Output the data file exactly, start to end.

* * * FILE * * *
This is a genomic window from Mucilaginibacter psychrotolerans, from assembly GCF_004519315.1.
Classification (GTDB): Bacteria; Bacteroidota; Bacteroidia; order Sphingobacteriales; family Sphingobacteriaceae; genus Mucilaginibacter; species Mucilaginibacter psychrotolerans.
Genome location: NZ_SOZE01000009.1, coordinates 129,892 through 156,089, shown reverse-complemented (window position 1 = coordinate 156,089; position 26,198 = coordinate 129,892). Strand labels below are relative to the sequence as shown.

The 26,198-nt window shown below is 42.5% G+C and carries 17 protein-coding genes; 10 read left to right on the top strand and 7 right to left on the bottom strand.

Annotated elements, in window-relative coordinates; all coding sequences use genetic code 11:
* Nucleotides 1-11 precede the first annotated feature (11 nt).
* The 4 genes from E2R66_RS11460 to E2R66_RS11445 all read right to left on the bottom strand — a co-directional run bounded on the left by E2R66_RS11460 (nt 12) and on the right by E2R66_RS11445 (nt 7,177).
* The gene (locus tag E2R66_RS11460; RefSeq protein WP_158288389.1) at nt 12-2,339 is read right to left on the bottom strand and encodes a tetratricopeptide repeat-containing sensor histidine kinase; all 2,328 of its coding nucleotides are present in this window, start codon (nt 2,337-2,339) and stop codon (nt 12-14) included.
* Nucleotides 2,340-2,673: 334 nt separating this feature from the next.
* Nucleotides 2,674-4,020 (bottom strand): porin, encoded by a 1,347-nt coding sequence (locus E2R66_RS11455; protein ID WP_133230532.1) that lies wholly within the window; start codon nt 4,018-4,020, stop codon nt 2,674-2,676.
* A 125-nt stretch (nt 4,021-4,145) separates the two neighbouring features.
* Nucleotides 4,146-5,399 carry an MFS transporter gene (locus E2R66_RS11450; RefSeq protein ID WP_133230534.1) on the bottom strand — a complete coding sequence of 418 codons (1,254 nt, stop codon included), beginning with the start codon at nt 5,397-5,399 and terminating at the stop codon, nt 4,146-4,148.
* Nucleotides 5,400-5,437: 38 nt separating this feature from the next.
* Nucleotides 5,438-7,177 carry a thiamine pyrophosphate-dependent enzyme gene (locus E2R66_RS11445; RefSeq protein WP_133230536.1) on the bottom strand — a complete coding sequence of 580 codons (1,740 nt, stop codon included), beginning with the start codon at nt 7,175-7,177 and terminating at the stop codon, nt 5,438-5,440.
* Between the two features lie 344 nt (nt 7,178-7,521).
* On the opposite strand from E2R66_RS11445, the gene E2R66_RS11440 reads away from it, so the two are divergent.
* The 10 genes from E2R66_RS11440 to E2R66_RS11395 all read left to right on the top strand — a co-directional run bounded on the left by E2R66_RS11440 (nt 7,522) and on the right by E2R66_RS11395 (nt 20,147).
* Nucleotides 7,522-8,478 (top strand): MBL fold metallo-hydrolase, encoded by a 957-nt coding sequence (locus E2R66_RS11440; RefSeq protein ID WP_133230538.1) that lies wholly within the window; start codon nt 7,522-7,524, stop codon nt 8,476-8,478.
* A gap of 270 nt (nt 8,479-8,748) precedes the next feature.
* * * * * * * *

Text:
This is a genomic window from Mucilaginibacter psychrotolerans, from assembly GCF_004519315.1.
Classification (GTDB): Bacteria; Bacteroidota; Bacteroidia; order Sphingobacteriales; family Sphingobacteriaceae; genus Mucilaginibacter; species Mucilaginibacter psychrotolerans.
Genome location: NZ_SOZE01000009.1, coordinates 129,892 through 156,089, shown reverse-complemented (window position 1 = coordinate 156,089; position 26,198 = coordinate 129,892). Strand labels below are relative to the sequence as shown.

The 26,198-nt window shown below is 42.5% G+C and carries 17 protein-coding genes; 10 read left to right on the top strand and 7 right to left on the bottom strand.

Annotated elements, in window-relative coordinates; all coding sequences use genetic code 11:
* Nucleotides 1-11 precede the first annotated feature (11 nt).
* The 4 genes from E2R66_RS11460 to E2R66_RS11445 all read right to left on the bottom strand — a co-directional run bounded on the left by E2R66_RS11460 (nt 12) and on the right by E2R66_RS11445 (nt 7,177).
* The gene (locus tag E2R66_RS11460; RefSeq protein WP_158288389.1) at nt 12-2,339 is read right to left on the bottom strand and encodes a tetratricopeptide repeat-containing sensor histidine kinase; all 2,328 of its coding nucleotides are present in this window, start codon (nt 2,337-2,339) and stop codon (nt 12-14) included.
* Nucleotides 2,340-2,673: 334 nt separating this feature from the next.
* Nucleotides 2,674-4,020 (bottom strand): porin, encoded by a 1,347-nt coding sequence (locus E2R66_RS11455; protein ID WP_133230532.1) that lies wholly within the window; start codon nt 4,018-4,020, stop codon nt 2,674-2,676.
* A 125-nt stretch (nt 4,021-4,145) separates the two neighbouring features.
* Nucleotides 4,146-5,399 carry an MFS transporter gene (locus E2R66_RS11450; RefSeq protein ID WP_133230534.1) on the bottom strand — a complete coding sequence of 418 codons (1,254 nt, stop codon included), beginning with the start codon at nt 5,397-5,399 and terminating at the stop codon, nt 4,146-4,148.
* Nucleotides 5,400-5,437: 38 nt separating this feature from the next.
* Nucleotides 5,438-7,177 carry a thiamine pyrophosphate-dependent enzyme gene (locus E2R66_RS11445; RefSeq protein WP_133230536.1) on the bottom strand — a complete coding sequence of 580 codons (1,740 nt, stop codon included), beginning with the start codon at nt 7,175-7,177 and terminating at the stop codon, nt 5,438-5,440.
* Between the two features lie 344 nt (nt 7,178-7,521).
* On the opposite strand from E2R66_RS11445, the gene E2R66_RS11440 reads away from it, so the two are divergent.
* The 10 genes from E2R66_RS11440 to E2R66_RS11395 all read left to right on the top strand — a co-directional run bounded on the left by E2R66_RS11440 (nt 7,522) and on the right by E2R66_RS11395 (nt 20,147).
* Nucleotides 7,522-8,478 (top strand): MBL fold metallo-hydrolase, encoded by a 957-nt coding sequence (locus E2R66_RS11440; RefSeq protein ID WP_133230538.1) that lies wholly within the window; start codon nt 7,522-7,524, stop codon nt 8,476-8,478.
* A gap of 270 nt (nt 8,479-8,748) precedes the next feature.